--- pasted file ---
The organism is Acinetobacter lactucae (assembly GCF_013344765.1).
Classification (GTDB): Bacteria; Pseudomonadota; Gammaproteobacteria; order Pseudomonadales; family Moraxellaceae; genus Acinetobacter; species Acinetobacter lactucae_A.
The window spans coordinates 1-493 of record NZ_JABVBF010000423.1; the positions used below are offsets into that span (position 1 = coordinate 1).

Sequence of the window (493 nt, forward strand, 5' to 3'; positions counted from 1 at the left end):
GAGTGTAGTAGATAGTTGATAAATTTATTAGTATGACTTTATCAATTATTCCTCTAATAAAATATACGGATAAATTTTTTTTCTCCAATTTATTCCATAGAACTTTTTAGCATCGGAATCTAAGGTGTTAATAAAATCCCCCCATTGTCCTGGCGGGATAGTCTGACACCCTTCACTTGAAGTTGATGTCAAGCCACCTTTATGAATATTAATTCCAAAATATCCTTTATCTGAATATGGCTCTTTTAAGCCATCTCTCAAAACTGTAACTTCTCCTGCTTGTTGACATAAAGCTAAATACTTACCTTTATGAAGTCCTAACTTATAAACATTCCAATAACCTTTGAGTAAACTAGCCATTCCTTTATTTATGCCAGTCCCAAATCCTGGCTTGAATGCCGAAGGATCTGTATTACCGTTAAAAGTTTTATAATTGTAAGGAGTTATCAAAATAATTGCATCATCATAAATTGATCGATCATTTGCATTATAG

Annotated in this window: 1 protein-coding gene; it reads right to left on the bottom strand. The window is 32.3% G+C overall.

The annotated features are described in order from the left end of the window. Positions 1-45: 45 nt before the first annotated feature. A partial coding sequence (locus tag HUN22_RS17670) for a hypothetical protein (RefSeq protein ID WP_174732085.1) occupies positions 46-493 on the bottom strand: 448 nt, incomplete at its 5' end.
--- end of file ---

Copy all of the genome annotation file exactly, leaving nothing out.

The organism is Acinetobacter lactucae (assembly GCF_013344765.1).
Classification (GTDB): Bacteria; Pseudomonadota; Gammaproteobacteria; order Pseudomonadales; family Moraxellaceae; genus Acinetobacter; species Acinetobacter lactucae_A.
The window spans coordinates 1-493 of record NZ_JABVBF010000423.1; the positions used below are offsets into that span (position 1 = coordinate 1).

Sequence of the window (493 nt, forward strand, 5' to 3'; positions counted from 1 at the left end):
GAGTGTAGTAGATAGTTGATAAATTTATTAGTATGACTTTATCAATTATTCCTCTAATAAAATATACGGATAAATTTTTTTTCTCCAATTTATTCCATAGAACTTTTTAGCATCGGAATCTAAGGTGTTAATAAAATCCCCCCATTGTCCTGGCGGGATAGTCTGACACCCTTCACTTGAAGTTGATGTCAAGCCACCTTTATGAATATTAATTCCAAAATATCCTTTATCTGAATATGGCTCTTTTAAGCCATCTCTCAAAACTGTAACTTCTCCTGCTTGTTGACATAAAGCTAAATACTTACCTTTATGAAGTCCTAACTTATAAACATTCCAATAACCTTTGAGTAAACTAGCCATTCCTTTATTTATGCCAGTCCCAAATCCTGGCTTGAATGCCGAAGGATCTGTATTACCGTTAAAAGTTTTATAATTGTAAGGAGTTATCAAAATAATTGCATCATCATAAATTGATCGATCATTTGCATTATAG

Annotated in this window: 1 protein-coding gene; it reads right to left on the bottom strand. The window is 32.3% G+C overall.

The annotated features are described in order from the left end of the window. Positions 1-45: 45 nt before the first annotated feature. A partial coding sequence (locus tag HUN22_RS17670) for a hypothetical protein (RefSeq protein ID WP_174732085.1) occupies positions 46-493 on the bottom strand: 448 nt, incomplete at its 5' end.